It's our first full day on vacation in Mexico - we flew into Mexico City yesterday - and I'm already feeling better for being out of Austin and away from the job. Damn I love this town. If I could figure out a way to earn a living, I'd move here in a heartbeat.
We got up late (for me) and had a terrific breakfast at one of my favorite little diners in central Mexico City - I had a fat tamale Oaxequeña and fruit salad, while Kathy had Monterrey-style eggs, plus we both enjoyed lovely Mexican pastries and even good coffee (for years you couldn't find a decent cup anywhere in Mexico, to my knowledge, outside of Veracruz state). I love eating in Mexico!
Everywhere you look downtown are protest signs from the recent elections, which the leftist PRD party believes was stolen from their candidate by the PAN representative -- it's a Florda-style electoral mess that's currently playing out in the Mexican courts. You constantly see signs (in storefronts, apartment windows, and handbills on every spare piece of bare plywood) that say "No Al Pinche Fraude," which roughly translates to "No Damn Fraud."
Apropos of that sentiment, in the zocalo this morning the PRD held an event where Lucha Libre wrestlers put on a performance "Por La Lucha Democratica," putting on high-flying staged routines in a tiny, tiny ring while party activists sought petition signatures from the crowd and handed out literature. As wrestling it was awfully hokey, but as Kathy pointed out the fellows were brilliant tumblers and if you viewed it as acrobatics instead of a fight, it was a pleasant, fun thing to watch. The crowd was into it, and many obviously knew the individual wrestlers by name and engaged in various chants on their behalf at different points. A wrestler named "Marcello" (sp?) appeared to be the most popular among the young ladies.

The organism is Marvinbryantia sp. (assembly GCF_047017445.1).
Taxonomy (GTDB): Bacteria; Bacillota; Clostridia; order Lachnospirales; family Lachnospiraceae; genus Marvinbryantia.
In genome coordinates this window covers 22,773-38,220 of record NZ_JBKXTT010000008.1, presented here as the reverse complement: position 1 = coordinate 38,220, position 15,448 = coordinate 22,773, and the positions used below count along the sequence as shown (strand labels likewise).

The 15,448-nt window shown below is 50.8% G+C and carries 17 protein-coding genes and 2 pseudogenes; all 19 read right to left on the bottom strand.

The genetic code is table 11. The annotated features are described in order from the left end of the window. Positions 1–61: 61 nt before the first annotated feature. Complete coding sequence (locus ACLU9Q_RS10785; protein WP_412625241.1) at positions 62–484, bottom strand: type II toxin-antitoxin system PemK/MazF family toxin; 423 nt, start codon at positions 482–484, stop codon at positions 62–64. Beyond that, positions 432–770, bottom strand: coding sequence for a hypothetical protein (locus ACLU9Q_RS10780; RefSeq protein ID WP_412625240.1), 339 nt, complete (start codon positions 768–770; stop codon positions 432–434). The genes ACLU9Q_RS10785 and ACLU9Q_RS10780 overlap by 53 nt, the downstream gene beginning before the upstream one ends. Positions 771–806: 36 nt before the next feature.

Aftwerward we wandered over to the massive market a few blocks east of the zocalo, and walked around looking at the amazing foods, crafts, and sometimes hilarious brand-name knock-offs -- I especially laughed seeing the characters from the movie Cars made into piñatas. The food from the street vendors looked amazing, but we had such a big breakfast we put off eating until late afternoon, when we plan to head back over to get in on the street fare before they close up for the day (catering to workers, the street vendors often go away in the evenings).
We're going to spend more time in Mexico City on the end of the trip, but tomorrow take off for Xalapa in Veracruz where we plan to spend most of our time. No telling how often I'll check in to post, but Kathy promised somebody from work she'd check her email today, so I'm taking the opportunity of sitting in an Internet cafe to get in a little travel blogging.
For you Texans - the high today will be about 75 degrees Fahrenheit (the weather's similar in Xalapa), and last night it was cold enough to make me wish I'd brought a jacket. I'll be thinking of y'all with sympathy as you endure the 105 degree heat. ;-)